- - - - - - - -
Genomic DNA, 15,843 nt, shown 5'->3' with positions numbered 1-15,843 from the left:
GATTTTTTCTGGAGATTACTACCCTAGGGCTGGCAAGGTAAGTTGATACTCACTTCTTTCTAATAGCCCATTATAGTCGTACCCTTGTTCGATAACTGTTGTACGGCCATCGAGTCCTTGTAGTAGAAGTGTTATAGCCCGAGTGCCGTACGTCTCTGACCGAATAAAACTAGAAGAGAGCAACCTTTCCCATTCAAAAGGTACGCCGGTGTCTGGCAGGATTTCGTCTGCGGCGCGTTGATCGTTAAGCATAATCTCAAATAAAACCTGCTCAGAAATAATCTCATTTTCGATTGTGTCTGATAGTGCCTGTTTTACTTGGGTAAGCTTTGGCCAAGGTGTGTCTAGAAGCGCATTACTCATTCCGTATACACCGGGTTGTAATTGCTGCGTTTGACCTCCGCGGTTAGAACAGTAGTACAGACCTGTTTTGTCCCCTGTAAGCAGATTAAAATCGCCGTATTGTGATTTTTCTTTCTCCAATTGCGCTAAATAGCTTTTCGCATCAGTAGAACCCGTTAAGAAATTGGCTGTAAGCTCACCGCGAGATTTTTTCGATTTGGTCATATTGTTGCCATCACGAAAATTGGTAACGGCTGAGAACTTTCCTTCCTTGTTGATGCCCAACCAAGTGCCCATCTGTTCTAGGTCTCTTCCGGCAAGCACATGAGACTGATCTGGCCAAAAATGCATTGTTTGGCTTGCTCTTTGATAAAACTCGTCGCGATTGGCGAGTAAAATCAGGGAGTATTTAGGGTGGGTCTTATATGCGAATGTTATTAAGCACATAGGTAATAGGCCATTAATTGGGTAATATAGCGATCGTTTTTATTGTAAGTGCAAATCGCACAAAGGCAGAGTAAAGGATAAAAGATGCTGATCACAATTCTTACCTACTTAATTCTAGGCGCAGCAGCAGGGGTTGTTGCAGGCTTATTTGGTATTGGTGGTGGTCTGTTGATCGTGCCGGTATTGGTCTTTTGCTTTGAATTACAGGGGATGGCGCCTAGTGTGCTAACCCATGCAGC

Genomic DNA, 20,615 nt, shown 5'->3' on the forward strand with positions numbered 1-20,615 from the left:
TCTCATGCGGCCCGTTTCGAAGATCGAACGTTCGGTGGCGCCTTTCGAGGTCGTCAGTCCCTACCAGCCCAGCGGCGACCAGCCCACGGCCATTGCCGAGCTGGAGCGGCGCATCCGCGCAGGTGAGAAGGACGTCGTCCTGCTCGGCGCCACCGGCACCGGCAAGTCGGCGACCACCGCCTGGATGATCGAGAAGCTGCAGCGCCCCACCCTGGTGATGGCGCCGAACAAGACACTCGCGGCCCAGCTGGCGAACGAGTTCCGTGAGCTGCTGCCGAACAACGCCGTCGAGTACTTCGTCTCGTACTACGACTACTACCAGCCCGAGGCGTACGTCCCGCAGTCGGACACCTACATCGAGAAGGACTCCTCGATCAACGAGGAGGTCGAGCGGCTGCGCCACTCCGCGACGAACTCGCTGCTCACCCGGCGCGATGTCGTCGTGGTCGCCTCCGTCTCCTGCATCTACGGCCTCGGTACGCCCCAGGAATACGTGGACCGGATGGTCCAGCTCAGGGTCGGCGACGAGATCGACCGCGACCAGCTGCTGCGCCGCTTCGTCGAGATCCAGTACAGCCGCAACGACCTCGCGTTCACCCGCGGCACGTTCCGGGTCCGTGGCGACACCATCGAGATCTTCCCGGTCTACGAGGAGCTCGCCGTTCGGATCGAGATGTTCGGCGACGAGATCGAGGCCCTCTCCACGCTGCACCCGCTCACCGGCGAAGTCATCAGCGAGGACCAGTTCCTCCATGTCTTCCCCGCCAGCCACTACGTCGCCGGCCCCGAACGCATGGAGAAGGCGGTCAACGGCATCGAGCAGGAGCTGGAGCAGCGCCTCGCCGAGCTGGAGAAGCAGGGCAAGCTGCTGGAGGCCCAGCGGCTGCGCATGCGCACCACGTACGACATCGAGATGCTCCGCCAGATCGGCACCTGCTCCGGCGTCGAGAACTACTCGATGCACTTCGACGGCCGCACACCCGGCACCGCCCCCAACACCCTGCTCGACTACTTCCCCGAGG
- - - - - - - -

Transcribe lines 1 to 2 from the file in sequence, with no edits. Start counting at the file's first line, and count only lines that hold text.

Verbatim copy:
Genomic DNA, 15,843 nt, shown 5'->3' with positions numbered 1-15,843 from the left:
GATTTTTTCTGGAGATTACTACCCTAGGGCTGGCAAGGTAAGTTGATACTCACTTCTTTCTAATAGCCCATTATAGTCGTACCCTTGTTCGATAACTGTTGTACGGCCATCGAGTCCTTGTAGTAGAAGTGTTATAGCCCGAGTGCCGTACGTCTCTGACCGAATAAAACTAGAAGAGAGCAACCTTTCCCATTCAAAAGGTACGCCGGTGTCTGGCAGGATTTCGTCTGCGGCGCGTTGATCGTTAAGCATAATCTCAAATAAAACCTGCTCAGAAATAATCTCATTTTCGATTGTGTCTGATAGTGCCTGTTTTACTTGGGTAAGCTTTGGCCAAGGTGTGTCTAGAAGCGCATTACTCATTCCGTATACACCGGGTTGTAATTGCTGCGTTTGACCTCCGCGGTTAGAACAGTAGTACAGACCTGTTTTGTCCCCTGTAAGCAGATTAAAATCGCCGTATTGTGATTTTTCTTTCTCCAATTGCGCTAAATAGCTTTTCGCATCAGTAGAACCCGTTAAGAAATTGGCTGTAAGCTCACCGCGAGATTTTTTCGATTTGGTCATATTGTTGCCATCACGAAAATTGGTAACGGCTGAGAACTTTCCTTCCTTGTTGATGCCCAACCAAGTGCCCATCTGTTCTAGGTCTCTTCCGGCAAGCACATGAGACTGATCTGGCCAAAAATGCATTGTTTGGCTTGCTCTTTGATAAAACTCGTCGCGATTGGCGAGTAAAATCAGGGAGTATTTAGGGTGGGTCTTATATGCGAATGTTATTAAGCACATAGGTAATAGGCCATTAATTGGGTAATATAGCGATCGTTTTTATTGTAAGTGCAAATCGCACAAAGGCAGAGTAAAGGATAAAAGATGCTGATCACAATTCTTACCTACTTAATTCTAGGCGCAGCAGCAGGGGTTGTTGCAGGCTTATTTGGTATTGGTGGTGGTCTGTTGATCGTGCCGGTATTGGTCTTTTGCTTTGAATTACAGGGGATGGCGCCTAGTGTGCTAACCCATGCAGC